Gosen Roots Aermet Zeus Racket Review

A little while ago we received some goodies from GOSEN to review. Among the goodies is a Gosen Roots Aermet Zeus racket. The Gosen Roots series has been around since the late 90’s. Over the years it has evolved a bit with different models but the center piece of technology is the 2 kick point system. In which a thinner section is introduced near the top of the shaft, just under the T, to artificially create a flex point that create more power and resilience.

The Root Zeus is one of Gosen’s top model. A claimed 88g weight is matched with a medium balance point and stiff shaft. A moderate Isometric shaped head is matched with a standard 76 holes, 3 pair of non-shared hole pattern.

Roots Zeus

The racket is a pretty one. A dark red and black color scheme gives it a very much refined look. Upon closer inspection at the frame reveals what seems to be a raw UD (Unidirectional) carbon layer under a clear coating, upon even closer look seems to reveal some deliberate but very sparse weave pattern. The black clear coated carbon is accented on the 3/9 o’clock positions with dark red, while the shaft is painted black and accented with the same dark red.

Gosen Roots Zeus

The review copy I have lands close to spec at 88.8g and 285mm balance point. Dry swing shows that it is nicely medium balanced which should make it quite maneuverable.

Stringing the racket was no problem at all. The quality of the grommet is quite good but not the top quality that I have seen. The stiff frame didn’t give much at all when strung with my standard test string Zymax 65 @ 24lbs.


On the courts…

While two kick points has been around for a better of a decade and a half, I have never used it for more than a few swings. What i have noticed right away that it is something that certainly need time to get accustomed to. On drives, all my shots are off, a shot that would normally grace the net tape suddenly are lower than usual, a drive down the sideline would be end up outside the court. Whatever effect the two kick point has, didn’t do much in terms of racket head stability. This maybe something that the player will get accustomed to over time, as we humans are very adaptable. Unfortunately I wasn’t able to get used to it despite trying with it over the course of 2-3 weeks review period. Including many sessions of drill as well as double games.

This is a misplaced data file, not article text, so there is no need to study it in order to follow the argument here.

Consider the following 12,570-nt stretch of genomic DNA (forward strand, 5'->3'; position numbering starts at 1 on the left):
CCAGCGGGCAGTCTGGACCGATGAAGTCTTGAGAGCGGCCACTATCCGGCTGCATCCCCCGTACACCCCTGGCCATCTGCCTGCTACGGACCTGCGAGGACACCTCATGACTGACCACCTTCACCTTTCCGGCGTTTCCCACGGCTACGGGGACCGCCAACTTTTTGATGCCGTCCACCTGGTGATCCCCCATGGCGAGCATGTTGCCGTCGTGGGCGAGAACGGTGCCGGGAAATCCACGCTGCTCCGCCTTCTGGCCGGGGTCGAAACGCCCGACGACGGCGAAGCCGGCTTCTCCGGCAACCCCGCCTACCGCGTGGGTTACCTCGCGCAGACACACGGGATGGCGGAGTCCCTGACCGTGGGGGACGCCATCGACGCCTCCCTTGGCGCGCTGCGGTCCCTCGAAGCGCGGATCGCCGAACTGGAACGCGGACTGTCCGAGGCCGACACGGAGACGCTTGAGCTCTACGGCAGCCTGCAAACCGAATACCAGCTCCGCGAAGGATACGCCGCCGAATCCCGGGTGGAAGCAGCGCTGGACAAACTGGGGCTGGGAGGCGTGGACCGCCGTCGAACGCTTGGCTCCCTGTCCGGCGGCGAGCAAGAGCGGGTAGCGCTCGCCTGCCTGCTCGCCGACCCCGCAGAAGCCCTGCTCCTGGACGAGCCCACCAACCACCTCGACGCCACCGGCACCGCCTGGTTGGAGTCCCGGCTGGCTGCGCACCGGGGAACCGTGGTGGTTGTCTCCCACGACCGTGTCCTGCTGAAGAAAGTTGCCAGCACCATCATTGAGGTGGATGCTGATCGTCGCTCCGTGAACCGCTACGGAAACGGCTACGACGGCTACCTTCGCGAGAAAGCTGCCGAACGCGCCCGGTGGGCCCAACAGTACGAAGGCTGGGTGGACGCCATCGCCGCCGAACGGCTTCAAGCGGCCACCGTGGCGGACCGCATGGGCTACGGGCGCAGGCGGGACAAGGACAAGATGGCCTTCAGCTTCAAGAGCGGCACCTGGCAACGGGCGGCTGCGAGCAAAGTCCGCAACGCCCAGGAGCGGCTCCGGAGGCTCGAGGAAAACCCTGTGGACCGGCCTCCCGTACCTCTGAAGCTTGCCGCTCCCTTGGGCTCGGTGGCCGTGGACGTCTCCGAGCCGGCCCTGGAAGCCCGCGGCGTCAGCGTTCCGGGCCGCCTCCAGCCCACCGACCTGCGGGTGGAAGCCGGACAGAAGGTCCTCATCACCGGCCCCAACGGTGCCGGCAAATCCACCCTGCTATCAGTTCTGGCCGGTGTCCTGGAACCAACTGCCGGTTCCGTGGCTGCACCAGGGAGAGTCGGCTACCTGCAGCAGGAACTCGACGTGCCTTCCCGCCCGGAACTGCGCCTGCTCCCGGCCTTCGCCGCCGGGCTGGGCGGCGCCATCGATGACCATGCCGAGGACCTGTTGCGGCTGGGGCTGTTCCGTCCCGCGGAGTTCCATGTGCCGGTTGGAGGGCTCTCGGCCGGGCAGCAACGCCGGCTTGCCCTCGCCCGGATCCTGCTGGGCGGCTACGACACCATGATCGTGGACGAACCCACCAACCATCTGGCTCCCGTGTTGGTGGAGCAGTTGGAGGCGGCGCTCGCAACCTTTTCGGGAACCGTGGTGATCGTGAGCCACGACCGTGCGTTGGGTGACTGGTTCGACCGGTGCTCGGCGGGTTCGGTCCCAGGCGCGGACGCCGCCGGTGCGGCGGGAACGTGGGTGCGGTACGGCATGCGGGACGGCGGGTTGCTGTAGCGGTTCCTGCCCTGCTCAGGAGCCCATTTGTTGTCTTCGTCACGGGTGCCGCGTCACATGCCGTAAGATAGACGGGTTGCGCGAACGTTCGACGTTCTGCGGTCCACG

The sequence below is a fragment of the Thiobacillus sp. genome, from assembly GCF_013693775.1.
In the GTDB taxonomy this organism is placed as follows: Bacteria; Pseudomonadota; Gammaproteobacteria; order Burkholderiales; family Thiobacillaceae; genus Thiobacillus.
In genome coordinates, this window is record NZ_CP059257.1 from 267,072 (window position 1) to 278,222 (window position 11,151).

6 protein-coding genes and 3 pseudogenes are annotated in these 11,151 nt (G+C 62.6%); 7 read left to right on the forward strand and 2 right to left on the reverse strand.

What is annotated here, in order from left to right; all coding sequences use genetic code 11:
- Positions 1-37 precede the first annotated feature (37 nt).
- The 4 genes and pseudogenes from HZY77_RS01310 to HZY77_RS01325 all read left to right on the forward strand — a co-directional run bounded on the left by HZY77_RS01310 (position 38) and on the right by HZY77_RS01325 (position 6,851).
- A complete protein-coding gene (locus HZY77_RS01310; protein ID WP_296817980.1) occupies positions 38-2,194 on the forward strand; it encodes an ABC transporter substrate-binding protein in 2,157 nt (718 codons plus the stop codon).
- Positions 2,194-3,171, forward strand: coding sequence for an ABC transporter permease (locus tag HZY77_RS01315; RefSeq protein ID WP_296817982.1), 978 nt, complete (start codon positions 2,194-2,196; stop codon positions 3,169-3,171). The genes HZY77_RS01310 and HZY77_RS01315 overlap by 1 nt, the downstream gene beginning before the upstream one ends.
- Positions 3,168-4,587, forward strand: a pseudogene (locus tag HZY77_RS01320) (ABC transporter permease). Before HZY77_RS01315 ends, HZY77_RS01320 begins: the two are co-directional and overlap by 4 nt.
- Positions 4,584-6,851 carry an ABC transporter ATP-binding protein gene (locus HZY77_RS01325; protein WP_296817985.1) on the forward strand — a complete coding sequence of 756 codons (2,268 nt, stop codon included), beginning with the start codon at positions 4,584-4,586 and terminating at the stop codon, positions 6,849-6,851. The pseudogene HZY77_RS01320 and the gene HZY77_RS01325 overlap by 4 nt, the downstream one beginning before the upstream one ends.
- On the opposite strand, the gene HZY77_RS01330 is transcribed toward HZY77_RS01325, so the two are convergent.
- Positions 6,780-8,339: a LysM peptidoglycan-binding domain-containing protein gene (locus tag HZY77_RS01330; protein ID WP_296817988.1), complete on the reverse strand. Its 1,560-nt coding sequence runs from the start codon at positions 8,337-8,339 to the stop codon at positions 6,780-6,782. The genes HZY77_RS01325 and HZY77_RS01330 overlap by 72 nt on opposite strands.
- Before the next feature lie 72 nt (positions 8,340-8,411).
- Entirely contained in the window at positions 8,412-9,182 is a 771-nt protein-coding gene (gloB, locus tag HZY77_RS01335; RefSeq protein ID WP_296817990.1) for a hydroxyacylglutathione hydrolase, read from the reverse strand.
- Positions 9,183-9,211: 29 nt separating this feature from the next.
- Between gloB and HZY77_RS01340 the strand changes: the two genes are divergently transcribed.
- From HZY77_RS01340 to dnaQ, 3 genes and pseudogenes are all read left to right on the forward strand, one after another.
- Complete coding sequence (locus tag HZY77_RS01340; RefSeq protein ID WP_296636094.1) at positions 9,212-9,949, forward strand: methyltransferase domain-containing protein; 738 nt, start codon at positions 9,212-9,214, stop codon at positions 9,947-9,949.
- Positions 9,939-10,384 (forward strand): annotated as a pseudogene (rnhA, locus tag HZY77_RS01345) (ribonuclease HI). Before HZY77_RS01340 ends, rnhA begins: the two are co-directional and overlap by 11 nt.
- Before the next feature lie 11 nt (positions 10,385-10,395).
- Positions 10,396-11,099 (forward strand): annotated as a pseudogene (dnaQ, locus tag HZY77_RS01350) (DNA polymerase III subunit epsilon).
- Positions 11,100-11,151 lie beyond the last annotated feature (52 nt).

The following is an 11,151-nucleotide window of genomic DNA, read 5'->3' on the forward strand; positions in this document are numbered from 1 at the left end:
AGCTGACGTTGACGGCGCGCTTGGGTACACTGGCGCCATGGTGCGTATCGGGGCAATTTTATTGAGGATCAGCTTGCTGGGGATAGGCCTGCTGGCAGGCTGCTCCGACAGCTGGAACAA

On lighter shots like net shots, the Zeus holds up well, there is slight amount of dampening but overall it provide good feel and touch.

I have similar issues with clear and smash, where I found it difficult to adjust to the direction as well as force control. The extra stiffness of the shaft didn’t help either. Upon really forcing it with full strength hits, I was able to feel what the racket is capable of. The shaft do not appear to be particularly lively.

Overall, I think the Gosen Roots Zeus is a power oriented racket that has potential, but the user of the racket will need a lengthy adaptation period to fully take advantage of the racket designed abilities. Unfortunately, this may not be a racket that will be taking a regular spot in my racket bag.

Gosen Roots Zeus